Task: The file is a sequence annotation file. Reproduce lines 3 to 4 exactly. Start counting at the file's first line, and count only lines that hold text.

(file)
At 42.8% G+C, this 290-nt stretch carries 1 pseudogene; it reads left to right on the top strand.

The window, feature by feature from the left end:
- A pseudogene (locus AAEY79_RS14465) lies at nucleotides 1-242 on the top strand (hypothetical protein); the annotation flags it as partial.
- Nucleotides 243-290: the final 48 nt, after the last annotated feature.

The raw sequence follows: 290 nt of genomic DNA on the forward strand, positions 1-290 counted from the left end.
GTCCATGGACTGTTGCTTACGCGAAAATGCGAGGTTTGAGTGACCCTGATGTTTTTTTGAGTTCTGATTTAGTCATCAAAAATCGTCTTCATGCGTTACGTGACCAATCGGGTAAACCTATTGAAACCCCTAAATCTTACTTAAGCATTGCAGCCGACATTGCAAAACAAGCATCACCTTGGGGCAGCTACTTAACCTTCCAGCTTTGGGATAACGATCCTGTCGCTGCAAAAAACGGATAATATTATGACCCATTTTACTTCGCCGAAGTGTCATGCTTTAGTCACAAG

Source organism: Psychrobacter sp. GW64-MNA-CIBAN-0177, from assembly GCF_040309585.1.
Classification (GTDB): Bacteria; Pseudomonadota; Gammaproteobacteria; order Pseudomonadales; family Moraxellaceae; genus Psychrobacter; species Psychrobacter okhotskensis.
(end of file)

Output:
- A pseudogene (locus AAEY79_RS14465) lies at nucleotides 1-242 on the top strand (hypothetical protein); the annotation flags it as partial.
- Nucleotides 243-290: the final 48 nt, after the last annotated feature.